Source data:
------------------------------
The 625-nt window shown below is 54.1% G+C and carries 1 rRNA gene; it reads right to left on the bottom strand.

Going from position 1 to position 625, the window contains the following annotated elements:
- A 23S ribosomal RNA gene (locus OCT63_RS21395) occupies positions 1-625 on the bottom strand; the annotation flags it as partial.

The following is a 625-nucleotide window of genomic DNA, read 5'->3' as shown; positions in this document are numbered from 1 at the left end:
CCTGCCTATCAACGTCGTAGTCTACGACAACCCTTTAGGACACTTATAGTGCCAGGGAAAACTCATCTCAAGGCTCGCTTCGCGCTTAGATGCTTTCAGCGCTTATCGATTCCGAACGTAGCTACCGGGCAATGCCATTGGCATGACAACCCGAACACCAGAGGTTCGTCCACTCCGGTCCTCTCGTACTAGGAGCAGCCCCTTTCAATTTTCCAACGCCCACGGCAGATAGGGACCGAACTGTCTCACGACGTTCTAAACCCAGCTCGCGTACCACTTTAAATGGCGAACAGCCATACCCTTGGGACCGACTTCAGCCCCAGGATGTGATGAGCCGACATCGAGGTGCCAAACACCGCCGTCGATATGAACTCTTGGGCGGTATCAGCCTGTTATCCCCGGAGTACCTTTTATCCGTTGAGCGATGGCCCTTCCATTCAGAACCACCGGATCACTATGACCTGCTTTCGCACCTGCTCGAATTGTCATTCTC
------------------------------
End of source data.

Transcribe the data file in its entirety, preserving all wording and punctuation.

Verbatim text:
The 625-nt window shown below is 54.1% G+C and carries 1 rRNA gene; it reads right to left on the bottom strand.

Going from position 1 to position 625, the window contains the following annotated elements:
- A 23S ribosomal RNA gene (locus OCT63_RS21395) occupies positions 1-625 on the bottom strand; the annotation flags it as partial.

The following is a 625-nucleotide window of genomic DNA, read 5'->3' as shown; positions in this document are numbered from 1 at the left end:
CCTGCCTATCAACGTCGTAGTCTACGACAACCCTTTAGGACACTTATAGTGCCAGGGAAAACTCATCTCAAGGCTCGCTTCGCGCTTAGATGCTTTCAGCGCTTATCGATTCCGAACGTAGCTACCGGGCAATGCCATTGGCATGACAACCCGAACACCAGAGGTTCGTCCACTCCGGTCCTCTCGTACTAGGAGCAGCCCCTTTCAATTTTCCAACGCCCACGGCAGATAGGGACCGAACTGTCTCACGACGTTCTAAACCCAGCTCGCGTACCACTTTAAATGGCGAACAGCCATACCCTTGGGACCGACTTCAGCCCCAGGATGTGATGAGCCGACATCGAGGTGCCAAACACCGCCGTCGATATGAACTCTTGGGCGGTATCAGCCTGTTATCCCCGGAGTACCTTTTATCCGTTGAGCGATGGCCCTTCCATTCAGAACCACCGGATCACTATGACCTGCTTTCGCACCTGCTCGAATTGTCATTCTC